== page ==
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Last Updated
June 2023
2 Mha
Committed area to restore by 2030
625 Kha
Number of hectares under restoration
61.5 %
Forest Cover
Abedinigo Marufu

Stephen Zingwena
AFR100 Focal Point, Zimbabwe

Anderson Muchawona
Communication Focal Person, Zimbabwe

Projects in Zimbabwe

Our Approach


Steps to Success

Stakeholder involvement

Zimbabwe made the commitment to make its contribution to the attainment of LDN by 2030 by participating in the Land Degradation Neutrality Target Setting Programme (LDN TSP) and its further implementation. As part of the process, the country identified, mobilized and engaged key stakeholders for the programme. The stakeholders mobilized to participate in the programme include senior government officials, legislators, farmers and land users, private sector, civil society organizations, research institutions, academia and international development partners. These are members of LDN working group who advise on relevant policies and activities supportive of LDN and proceed to integrate LDN recommendation in ongoing policy related initiatives.

A coordinating mechanism/platform

LDN has been integrated in national and sector legal and policy frameworks, national development programmes and in the national planning systems at national, provincial and district levels. Institutional arrangements for implementing LDN are now in place. Implementation of the programme is coordinated by the Ministry of Environment, Water and Climate (MEWC). Environmental Management Agency (EMA) is the implementing institution for the LDN target setting process. Synergies have been drawn among the LDN and action plans for climate change, UNCCD and biodiversity. The National Focal Points of the three conventions are housed in the same ministry and are now sharing their action plans with the objective of having joint programming and implementation of their action plans.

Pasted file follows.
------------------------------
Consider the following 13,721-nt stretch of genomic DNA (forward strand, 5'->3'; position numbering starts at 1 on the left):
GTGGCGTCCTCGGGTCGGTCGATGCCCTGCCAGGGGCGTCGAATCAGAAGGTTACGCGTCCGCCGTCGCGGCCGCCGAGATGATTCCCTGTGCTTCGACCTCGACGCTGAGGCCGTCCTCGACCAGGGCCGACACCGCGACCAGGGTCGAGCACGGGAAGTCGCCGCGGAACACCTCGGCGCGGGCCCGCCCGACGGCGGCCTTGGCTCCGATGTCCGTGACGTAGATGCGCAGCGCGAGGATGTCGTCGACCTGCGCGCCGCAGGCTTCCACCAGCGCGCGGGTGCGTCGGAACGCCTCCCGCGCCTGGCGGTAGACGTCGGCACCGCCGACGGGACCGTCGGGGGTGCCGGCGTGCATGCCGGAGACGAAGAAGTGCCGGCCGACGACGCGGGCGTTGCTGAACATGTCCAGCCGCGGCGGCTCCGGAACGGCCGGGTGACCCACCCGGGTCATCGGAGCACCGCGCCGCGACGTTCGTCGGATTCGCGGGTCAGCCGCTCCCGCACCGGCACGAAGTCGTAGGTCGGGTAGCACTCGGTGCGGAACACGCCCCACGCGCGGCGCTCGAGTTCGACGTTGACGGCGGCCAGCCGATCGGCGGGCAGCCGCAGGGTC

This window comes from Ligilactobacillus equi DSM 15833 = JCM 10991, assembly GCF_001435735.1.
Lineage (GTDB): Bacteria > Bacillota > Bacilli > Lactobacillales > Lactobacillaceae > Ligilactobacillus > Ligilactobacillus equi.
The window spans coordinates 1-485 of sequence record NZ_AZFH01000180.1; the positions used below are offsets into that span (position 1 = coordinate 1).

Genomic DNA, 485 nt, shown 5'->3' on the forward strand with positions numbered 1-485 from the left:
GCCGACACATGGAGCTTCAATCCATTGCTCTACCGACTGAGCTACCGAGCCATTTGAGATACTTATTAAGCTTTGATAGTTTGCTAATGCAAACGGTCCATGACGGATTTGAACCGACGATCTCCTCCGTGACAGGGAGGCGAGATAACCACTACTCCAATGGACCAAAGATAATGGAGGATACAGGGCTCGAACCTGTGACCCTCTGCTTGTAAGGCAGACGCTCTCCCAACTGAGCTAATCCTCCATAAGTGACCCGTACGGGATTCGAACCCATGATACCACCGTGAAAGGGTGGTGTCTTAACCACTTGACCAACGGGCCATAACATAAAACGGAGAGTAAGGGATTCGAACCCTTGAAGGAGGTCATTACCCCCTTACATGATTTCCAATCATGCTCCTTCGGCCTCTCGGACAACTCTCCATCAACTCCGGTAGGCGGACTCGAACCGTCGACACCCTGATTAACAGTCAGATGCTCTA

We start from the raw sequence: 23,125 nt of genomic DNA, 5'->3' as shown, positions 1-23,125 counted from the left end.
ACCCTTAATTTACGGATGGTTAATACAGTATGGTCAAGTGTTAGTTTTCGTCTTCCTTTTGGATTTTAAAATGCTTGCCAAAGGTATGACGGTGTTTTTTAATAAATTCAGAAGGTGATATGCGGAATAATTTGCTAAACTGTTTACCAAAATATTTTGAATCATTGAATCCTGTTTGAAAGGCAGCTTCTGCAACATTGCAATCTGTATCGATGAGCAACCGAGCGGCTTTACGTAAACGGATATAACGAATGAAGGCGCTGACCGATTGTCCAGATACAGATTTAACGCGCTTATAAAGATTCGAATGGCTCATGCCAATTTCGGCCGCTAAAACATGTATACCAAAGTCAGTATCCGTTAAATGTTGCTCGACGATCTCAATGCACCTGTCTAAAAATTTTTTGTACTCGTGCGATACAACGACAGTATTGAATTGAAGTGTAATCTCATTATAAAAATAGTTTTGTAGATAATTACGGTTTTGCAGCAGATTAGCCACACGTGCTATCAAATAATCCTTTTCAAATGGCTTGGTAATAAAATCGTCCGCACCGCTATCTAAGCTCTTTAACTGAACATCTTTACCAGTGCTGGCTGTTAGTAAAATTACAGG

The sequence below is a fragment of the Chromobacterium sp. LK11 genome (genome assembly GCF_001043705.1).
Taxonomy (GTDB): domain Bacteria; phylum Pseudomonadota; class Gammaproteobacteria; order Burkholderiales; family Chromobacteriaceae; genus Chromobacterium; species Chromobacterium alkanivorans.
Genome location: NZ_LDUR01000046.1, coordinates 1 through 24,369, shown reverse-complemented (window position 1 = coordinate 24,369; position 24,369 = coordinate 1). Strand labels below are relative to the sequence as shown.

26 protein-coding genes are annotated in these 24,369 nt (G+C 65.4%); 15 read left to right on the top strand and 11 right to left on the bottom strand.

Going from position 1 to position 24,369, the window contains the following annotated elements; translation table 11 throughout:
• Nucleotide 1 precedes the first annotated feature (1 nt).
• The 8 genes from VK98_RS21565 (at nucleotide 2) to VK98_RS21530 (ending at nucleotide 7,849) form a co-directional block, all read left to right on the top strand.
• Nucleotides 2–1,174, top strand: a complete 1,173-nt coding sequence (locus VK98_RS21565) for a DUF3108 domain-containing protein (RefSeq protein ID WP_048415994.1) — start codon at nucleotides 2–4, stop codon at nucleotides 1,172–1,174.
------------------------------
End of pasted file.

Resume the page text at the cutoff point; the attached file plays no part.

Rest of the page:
Capacity building

Land degradation and drought are key drivers of forests and biodiversity loss while climate change leads to increased rainfall variability and in the case of Zimbabwe this often results in severe droughts. Unsustainable land management practices have been identified as one of the major threats to biodiversity and need to be eliminated so that land maintains its productivity and ecosystem breakdown and species loss is avoided in the long term. Further synergies have been explored in areas of advocacy, public awareness and education, as well as in science, research and technology and capacity development, and in policy formulation and implementation. This approach focuses on sustainable utilization of land and forest resources as well as biodiversity conservation and this benefits the LDN. Mainstreaming LDN in the action plans and programmes helps to speed up achievement of the LDN objectives.


Partnerships in LDN, is a sustainable pillar to achieve commitment and to move forward together and reach a higher common objective in land restoration. Private sector and Non-Government Organizations or non-state actors have the advantage of being more independent in decision making and this marks them comfortable to advise government in land restoration and LDN implementation. 

Key Milestones

  • National Climate Change Response Strategy and Action Plan

Our Vision

Zimbabwe envisions to achieve Land Degradation Neutrality (LDN)  by 2030 compared to 2008 and an additional 10% of the country’s total land area will be improved (net gain).
Watch the video

Land Restoration in Zimbabwe

This video sets the scene for the first slide show in this series. the story of Zephaniah Phiri. 'The Rain water harvester of Zimbabwe'